This real-time useful field of view (rUFOV) method [2] measures the time difference between the appearance time of those objects in a driver’s peripheral vision and the time the driver perceives it at the central vision, and its viewing angle degree differences. In other words, the time at which objects appeared in the driver’s peripheral region and the time at which the driver looked at objects within their central vision are extracted from the driver’s yaw angle data. Then, we can obtain the visual gaze response time: T [second], moved angles (yaw angle): Φ [degree], and the visual gaze response speed: S [degree/second] by the following formula.

Table 1. Each participant’s basic traits and E-S indexes.

Figure 1. Real-time rUFOV system.

T = T b T a (1)

Φ = Φ b Φ a (2)

S = Φ / T (3)

Driving simulator. The driving simulator was equipped with a stereo camera based visual tracking system (the faceLAB system created by Seeing Machines) with a 60 Hz frame rate and an information processing system shown in Figure 2. The driving simulator was equipped with left and right wing mirrors and a rear-view mirror in the same way as in a test vehicle (Figure 1). The faceLAB camera was fitted at the top of the dashboard to analyze the driver’s gaze information. A projector was installed on the ceiling of the driving simulator to project the driving course onto a screen. Participants were instructed to drive this course after an announcement.

This driving simulator included six near-miss crash scenarios classified with two potential risk levels (Table 2). Those risk levels were assessed by experimenters depending on the time a driver has for recognizing hazardous objects. “High risk” means a driver has almost no time because of sudden appearance, “normal risk” means a little time. As the results of experiments, under high risk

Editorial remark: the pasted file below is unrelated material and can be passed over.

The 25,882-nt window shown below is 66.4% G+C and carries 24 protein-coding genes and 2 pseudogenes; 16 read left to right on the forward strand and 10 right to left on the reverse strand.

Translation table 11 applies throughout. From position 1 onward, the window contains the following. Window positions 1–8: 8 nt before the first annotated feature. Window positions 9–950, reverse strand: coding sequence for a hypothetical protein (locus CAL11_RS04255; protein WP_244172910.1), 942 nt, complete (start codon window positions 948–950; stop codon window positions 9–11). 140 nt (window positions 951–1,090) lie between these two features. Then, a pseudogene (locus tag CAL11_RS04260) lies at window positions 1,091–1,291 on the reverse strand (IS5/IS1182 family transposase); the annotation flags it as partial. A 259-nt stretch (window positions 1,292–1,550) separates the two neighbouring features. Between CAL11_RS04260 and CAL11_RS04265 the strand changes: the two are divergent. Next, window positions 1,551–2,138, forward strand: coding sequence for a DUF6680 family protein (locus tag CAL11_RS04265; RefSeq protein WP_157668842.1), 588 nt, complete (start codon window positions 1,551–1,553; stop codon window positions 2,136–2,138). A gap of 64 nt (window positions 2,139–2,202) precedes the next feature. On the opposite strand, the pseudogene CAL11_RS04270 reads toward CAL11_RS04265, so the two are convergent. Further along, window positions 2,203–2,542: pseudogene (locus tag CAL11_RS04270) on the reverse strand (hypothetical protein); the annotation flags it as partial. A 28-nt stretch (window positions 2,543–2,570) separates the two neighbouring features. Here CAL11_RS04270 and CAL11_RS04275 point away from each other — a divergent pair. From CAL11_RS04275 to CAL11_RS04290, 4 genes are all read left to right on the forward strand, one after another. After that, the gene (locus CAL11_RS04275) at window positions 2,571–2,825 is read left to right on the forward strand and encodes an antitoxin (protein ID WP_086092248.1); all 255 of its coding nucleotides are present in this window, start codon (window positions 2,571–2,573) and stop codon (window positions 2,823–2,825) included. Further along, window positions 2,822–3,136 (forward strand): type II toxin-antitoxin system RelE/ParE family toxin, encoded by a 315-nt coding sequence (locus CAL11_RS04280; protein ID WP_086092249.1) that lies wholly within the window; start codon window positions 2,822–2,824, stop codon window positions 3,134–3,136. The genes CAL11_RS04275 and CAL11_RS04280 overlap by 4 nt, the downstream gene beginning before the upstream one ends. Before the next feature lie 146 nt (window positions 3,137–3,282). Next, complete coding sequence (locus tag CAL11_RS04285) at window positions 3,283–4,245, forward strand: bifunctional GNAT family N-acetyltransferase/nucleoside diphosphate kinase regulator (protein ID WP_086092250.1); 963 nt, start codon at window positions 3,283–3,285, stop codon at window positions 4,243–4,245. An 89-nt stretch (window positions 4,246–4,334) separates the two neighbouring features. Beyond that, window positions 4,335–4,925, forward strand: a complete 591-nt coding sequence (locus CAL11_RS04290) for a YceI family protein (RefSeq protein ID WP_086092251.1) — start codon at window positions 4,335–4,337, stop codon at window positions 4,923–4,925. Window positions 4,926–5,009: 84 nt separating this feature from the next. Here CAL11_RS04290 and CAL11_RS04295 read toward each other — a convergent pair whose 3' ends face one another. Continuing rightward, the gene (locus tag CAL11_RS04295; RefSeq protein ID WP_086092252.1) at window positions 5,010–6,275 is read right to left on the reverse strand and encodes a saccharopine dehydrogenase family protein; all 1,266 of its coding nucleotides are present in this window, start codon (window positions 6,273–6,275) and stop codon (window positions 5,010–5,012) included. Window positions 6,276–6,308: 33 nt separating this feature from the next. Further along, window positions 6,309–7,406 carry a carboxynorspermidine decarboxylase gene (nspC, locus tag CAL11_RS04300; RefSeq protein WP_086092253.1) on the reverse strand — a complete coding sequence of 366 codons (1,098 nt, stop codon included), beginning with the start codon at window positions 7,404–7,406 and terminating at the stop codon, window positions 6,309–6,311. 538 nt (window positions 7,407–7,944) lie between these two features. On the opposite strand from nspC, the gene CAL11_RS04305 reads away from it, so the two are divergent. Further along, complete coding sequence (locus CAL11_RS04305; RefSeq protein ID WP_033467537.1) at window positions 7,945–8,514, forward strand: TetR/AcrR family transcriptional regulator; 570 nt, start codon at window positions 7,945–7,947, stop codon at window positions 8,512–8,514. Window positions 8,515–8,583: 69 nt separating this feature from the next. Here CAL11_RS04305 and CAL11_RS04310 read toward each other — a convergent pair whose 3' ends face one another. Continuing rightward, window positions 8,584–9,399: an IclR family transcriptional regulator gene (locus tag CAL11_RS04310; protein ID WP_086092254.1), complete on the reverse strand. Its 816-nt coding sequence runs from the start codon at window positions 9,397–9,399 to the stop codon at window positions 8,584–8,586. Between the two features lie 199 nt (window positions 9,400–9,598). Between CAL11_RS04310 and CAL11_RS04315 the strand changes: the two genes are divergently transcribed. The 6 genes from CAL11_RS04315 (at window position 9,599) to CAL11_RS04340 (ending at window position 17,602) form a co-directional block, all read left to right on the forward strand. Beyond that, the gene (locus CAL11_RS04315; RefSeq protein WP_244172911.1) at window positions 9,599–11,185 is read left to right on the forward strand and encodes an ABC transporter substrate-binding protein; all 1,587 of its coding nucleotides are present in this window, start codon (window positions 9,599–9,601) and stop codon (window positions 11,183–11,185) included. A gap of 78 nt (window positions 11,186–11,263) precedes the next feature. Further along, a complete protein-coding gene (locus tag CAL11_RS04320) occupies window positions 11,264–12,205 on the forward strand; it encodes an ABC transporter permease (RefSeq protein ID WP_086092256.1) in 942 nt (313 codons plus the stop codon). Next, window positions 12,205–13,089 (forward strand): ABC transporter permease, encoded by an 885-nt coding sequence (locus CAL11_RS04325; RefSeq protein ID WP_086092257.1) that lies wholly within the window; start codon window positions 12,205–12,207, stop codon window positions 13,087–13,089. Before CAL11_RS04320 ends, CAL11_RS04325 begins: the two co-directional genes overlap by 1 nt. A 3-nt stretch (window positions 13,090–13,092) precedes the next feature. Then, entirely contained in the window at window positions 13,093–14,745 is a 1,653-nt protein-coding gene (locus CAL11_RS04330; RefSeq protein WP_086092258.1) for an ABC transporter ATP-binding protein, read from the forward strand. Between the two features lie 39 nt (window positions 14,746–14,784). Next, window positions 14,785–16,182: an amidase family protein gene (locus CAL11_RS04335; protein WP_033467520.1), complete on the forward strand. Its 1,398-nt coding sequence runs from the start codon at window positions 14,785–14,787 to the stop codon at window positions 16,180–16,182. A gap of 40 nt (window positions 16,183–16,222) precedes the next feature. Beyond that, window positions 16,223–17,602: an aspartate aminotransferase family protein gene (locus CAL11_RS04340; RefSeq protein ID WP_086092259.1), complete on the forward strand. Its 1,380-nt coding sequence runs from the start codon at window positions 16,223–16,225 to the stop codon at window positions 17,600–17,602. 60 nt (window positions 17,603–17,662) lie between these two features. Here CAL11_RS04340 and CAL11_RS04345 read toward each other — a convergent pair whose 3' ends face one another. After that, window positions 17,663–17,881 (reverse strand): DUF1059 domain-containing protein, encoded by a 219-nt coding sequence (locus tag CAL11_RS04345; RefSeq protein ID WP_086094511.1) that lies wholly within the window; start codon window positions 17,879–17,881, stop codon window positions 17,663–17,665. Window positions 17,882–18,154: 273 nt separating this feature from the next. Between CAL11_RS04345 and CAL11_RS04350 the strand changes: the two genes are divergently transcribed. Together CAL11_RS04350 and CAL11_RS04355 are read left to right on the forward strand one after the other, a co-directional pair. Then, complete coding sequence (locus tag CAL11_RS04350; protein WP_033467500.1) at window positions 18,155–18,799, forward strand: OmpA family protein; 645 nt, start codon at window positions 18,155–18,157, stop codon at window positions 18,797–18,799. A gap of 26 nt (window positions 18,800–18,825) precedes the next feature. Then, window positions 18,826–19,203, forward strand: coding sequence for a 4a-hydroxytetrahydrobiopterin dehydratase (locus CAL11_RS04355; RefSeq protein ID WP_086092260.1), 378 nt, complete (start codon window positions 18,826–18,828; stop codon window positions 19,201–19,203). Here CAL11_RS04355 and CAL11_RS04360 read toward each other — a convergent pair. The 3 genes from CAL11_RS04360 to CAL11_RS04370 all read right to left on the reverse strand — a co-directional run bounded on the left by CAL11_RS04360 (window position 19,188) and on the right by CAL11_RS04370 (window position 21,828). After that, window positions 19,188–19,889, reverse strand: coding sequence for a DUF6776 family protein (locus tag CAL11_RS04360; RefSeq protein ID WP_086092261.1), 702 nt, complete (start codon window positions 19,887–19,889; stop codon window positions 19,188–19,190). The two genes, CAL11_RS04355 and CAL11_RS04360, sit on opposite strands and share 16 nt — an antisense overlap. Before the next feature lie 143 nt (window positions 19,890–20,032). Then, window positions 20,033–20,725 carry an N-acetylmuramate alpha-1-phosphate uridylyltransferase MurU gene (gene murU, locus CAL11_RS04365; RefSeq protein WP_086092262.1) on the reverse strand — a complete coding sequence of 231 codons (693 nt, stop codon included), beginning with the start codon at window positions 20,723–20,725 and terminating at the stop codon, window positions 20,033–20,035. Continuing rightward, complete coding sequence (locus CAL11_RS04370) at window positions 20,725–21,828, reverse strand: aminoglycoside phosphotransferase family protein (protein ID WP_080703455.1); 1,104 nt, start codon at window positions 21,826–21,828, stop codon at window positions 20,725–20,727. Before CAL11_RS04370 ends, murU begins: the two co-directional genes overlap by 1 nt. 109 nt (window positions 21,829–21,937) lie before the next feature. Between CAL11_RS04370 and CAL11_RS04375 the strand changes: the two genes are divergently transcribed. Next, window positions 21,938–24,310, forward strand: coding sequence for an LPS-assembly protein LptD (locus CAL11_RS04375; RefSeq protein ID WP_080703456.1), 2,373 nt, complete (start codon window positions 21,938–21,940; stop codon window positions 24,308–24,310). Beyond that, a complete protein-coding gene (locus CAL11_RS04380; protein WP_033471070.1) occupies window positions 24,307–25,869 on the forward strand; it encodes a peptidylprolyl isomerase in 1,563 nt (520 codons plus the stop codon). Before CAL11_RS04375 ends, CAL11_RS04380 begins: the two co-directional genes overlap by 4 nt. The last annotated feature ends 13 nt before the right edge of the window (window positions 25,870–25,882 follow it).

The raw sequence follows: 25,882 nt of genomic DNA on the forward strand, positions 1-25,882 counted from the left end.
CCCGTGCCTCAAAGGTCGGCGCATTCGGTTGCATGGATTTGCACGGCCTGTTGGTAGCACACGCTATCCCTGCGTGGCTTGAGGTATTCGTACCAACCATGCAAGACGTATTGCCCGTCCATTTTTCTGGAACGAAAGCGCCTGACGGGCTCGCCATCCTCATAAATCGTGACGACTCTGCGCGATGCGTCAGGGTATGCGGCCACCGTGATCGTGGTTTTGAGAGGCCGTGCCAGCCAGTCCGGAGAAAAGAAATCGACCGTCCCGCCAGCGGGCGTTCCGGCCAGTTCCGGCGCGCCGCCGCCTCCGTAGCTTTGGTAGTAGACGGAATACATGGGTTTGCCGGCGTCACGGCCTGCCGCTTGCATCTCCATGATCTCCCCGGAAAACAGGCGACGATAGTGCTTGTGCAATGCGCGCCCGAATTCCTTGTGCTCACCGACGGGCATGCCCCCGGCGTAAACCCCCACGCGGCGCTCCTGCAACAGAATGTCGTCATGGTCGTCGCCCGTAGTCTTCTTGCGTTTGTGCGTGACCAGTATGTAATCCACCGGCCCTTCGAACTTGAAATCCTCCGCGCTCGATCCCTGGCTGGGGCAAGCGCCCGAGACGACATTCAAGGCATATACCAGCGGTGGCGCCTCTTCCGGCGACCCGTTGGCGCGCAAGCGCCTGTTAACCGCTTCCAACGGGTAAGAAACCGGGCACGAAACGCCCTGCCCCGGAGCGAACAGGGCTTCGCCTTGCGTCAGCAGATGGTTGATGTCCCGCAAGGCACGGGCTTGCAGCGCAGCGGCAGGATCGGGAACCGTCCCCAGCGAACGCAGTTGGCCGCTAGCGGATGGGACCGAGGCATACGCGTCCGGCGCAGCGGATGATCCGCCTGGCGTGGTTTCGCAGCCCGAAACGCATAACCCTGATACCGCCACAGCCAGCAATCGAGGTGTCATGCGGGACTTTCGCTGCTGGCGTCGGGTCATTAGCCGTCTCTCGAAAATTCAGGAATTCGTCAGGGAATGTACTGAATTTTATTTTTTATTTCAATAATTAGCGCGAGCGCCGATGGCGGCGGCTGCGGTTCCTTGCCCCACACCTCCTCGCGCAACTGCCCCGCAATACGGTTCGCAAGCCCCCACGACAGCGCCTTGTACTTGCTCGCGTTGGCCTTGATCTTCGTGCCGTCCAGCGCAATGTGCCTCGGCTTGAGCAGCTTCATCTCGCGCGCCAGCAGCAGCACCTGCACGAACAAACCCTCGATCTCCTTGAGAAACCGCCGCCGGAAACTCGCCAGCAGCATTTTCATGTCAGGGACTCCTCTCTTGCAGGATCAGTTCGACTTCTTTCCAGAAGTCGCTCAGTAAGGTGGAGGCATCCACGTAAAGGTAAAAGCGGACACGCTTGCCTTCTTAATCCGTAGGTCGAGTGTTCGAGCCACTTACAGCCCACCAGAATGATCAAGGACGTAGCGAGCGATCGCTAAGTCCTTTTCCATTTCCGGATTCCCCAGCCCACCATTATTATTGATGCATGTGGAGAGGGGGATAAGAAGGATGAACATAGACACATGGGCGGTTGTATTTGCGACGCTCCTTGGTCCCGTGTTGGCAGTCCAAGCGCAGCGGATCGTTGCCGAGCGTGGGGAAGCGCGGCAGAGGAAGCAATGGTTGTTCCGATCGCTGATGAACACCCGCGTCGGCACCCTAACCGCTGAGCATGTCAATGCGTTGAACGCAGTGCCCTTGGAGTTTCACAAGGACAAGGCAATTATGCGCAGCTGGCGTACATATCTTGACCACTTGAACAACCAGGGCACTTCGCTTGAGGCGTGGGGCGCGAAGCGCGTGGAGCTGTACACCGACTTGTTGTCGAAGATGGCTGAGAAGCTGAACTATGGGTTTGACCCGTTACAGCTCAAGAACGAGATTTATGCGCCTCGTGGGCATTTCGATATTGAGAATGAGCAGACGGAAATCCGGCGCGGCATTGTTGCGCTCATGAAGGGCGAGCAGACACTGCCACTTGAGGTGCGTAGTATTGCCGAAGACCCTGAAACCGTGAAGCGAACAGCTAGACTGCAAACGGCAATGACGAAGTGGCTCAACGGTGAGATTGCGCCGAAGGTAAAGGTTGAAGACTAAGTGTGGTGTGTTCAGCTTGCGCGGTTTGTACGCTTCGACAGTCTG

Figure 2. Driving simulator system.

Table 2. Traffic scenarios and potential risk level.

traffic scenarios different from normal risk traffic scenarios that hazardous object is suddenly appears from behind a car or a fence and cross the road from the left, a driver perceives it at the central vision suddenly without appearing in a driver’s peripheral vision at the extreme case. There was a tendency in many cases of high risk traffic scenarios of a driver’s to gaze direction that are closer to the front direction than in normal risk traffic scenarios due to the difference in the appearance time of those objects in a driver’s peripheral vision. The measurement examples of both normal risk traffic scenario and high risk scenario are shown in Figure 3 and Figure 5. The same driving course (route, appearance of objects, traffic signals, and the like) was used for all the scenarios.

Other information obtained included data from the faceLAB system (head position, head orientation angle, head position tracking quality, eye position, and gaze direction), heart rate (at repose and during driving) and driving time.